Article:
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R ethinking C onceptions of U nity : S chubert ' s M oment musical in A♭ major , D. 780 (O p . 94) No. 2

R ethinking C onceptions of U nity : S chubert ' s M oment musical in A♭ major , D. 780 (O p .... ABSTRACT A number of scholars have suggested that the sudden harmonic shifts, remote tonal regions and discontinuity of gestures in Schubert's works can be rationalised through certain conceptions of musical unity. Yet what if we were to entertain the possibility that these musical gestures do not coalesce in a greater whole? What other options are available to us for understanding part‐whole relationships? In this article, I suggest that the notion of Romantic irony might transform our understanding of the composer's music by providing an alternative to an aesthetic of unity. Using the Moment musical in A♭ major, D. 780 (Op. 94) No. 2, as a test case, this paper offers a view which resists the pressure to explain idiosyncratic musical events as contributing to a greater whole, demonstrating that conceptions of unity need not accompany tonal hierarchical systems; it also shows how Schubert's use of tonality and large‐scale organisation can coexist with notions of conventional diatonicism and form and need not be understood either as derivative of these customary procedures or as independent of them, inviting us to reflect on larger issues of historical continuity with regard to tonal and formal practice. http://www.deepdyve.com/assets/images/DeepDyve-Logo-lg.png Music Analysis Wiley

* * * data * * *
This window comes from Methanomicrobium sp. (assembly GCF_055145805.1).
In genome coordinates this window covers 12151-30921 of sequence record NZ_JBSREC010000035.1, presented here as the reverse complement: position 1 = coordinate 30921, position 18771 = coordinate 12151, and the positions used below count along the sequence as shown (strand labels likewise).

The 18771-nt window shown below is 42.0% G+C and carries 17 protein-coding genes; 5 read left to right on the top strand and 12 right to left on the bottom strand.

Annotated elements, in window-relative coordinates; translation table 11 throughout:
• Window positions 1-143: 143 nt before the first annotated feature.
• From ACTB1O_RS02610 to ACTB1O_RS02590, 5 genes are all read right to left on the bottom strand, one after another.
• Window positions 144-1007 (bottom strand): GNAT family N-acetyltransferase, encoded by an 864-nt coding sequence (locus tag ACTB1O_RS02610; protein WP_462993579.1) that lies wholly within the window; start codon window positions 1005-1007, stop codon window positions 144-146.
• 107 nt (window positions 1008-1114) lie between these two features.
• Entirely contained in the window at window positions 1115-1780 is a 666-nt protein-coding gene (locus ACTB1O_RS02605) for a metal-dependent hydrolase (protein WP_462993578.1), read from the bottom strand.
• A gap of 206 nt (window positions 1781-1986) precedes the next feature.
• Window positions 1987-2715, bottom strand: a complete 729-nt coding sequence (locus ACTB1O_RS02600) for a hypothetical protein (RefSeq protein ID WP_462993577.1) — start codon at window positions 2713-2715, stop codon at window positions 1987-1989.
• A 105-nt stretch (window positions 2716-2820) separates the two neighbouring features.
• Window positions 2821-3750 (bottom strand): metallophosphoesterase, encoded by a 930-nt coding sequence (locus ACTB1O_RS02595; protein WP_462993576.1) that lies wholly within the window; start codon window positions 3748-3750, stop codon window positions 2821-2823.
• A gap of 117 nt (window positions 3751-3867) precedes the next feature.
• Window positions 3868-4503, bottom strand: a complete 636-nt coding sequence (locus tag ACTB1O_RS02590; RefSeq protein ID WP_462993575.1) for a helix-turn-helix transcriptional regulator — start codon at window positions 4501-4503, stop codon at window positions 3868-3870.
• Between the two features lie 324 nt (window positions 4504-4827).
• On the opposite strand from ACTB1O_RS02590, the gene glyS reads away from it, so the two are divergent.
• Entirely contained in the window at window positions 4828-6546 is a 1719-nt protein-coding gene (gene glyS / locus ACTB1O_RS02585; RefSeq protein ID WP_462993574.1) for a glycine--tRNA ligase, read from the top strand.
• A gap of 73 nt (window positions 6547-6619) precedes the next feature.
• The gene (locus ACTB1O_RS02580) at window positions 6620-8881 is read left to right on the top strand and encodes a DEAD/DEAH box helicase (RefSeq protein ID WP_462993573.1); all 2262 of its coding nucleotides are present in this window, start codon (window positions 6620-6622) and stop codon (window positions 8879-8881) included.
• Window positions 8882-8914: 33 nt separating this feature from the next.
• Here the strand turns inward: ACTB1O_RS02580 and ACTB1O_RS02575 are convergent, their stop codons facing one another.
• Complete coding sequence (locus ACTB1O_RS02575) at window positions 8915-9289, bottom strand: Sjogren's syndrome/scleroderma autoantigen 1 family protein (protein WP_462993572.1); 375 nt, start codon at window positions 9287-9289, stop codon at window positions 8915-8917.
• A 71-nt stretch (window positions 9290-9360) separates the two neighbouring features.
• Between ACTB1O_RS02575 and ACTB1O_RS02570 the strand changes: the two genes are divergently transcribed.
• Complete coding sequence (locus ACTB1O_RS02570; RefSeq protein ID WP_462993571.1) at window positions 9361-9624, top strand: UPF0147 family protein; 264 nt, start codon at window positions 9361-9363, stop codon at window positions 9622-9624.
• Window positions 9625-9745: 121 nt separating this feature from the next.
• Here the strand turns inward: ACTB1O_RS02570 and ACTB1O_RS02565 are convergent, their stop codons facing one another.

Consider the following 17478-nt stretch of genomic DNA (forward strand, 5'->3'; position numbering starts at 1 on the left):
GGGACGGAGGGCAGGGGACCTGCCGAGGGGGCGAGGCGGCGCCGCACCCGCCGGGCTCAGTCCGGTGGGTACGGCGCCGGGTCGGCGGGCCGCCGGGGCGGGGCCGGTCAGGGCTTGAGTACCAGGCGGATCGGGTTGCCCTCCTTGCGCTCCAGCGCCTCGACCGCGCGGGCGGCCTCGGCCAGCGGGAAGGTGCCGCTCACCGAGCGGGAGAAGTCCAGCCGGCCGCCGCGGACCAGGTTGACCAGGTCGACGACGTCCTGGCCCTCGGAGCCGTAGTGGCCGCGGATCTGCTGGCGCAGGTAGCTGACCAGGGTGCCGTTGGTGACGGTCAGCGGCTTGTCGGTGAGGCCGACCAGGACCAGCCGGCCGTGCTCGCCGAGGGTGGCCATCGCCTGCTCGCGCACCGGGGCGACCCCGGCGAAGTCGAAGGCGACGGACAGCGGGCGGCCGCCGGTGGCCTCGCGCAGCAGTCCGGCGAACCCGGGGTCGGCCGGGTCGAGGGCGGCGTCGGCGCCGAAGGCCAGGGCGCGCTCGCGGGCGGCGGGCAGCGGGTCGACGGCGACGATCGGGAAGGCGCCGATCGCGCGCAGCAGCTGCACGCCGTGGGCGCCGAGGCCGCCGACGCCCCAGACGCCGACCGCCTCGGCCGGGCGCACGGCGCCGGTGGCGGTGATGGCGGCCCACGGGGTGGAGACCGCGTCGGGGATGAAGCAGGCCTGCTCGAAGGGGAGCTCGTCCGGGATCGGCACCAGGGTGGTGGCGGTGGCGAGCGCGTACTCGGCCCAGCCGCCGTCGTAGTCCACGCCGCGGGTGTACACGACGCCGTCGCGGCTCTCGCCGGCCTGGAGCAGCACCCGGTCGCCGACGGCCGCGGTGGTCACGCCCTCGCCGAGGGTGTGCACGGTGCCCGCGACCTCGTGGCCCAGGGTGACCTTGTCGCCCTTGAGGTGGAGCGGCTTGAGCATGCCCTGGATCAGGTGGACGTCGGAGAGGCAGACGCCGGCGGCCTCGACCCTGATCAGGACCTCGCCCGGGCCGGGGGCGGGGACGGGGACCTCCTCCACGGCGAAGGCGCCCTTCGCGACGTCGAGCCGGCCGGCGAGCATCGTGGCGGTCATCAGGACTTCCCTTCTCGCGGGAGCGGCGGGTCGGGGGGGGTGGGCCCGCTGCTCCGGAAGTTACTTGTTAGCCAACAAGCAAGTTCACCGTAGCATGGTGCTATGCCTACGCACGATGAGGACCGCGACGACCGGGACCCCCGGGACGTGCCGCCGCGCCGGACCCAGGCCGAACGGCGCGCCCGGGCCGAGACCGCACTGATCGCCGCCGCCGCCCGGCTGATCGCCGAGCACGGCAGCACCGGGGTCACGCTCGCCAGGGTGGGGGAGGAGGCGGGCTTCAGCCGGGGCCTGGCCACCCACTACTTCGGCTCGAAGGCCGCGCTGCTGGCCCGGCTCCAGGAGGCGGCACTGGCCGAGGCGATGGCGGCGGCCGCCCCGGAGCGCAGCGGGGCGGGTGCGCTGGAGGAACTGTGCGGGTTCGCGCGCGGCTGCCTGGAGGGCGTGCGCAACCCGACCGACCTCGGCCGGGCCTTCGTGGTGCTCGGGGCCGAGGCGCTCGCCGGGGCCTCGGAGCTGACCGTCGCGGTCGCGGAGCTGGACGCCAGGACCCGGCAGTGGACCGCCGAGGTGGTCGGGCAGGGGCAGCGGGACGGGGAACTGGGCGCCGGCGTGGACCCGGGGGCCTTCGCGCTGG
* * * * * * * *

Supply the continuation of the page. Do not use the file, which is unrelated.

R ethinking C onceptions of U nity : S chubert ' s M oment musical in A♭ major , D. 780 (O p . 94) No. 2

Music Analysis , Volume 30 (1) – Mar 1, 2011

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Publisher
Wiley
Copyright
© 2011 The Author. Music Analysis © 2011 Blackwell Publishing Ltd
ISSN
0262-5245
eISSN
1468-2249
DOI
10.1111/j.1468-2249.2011.00310.x
Publisher site
See Article on Publisher Site

Abstract

ABSTRACT A number of scholars have suggested that the sudden harmonic shifts, remote tonal regions and discontinuity of gestures in Schubert's works can be rationalised through certain conceptions of musical unity. Yet what if we were to entertain the possibility that these musical gestures do not coalesce in a greater whole? What other options are available to us for understanding part‐whole relationships? In this article, I suggest that the notion of Romantic irony might transform our understanding of the composer's music by providing an alternative to an aesthetic of unity. Using the Moment musical in A♭ major, D. 780 (Op. 94) No. 2, as a test case, this paper offers a view which resists the pressure to explain idiosyncratic musical events as contributing to a greater whole, demonstrating that conceptions of unity need not accompany tonal hierarchical systems; it also shows how Schubert's use of tonality and large‐scale organisation can coexist with notions of conventional diatonicism and form and need not be understood either as derivative of these customary procedures or as independent of them, inviting us to reflect on larger issues of historical continuity with regard to tonal and formal practice.

Journal

Music AnalysisWiley

Published: Mar 1, 2011

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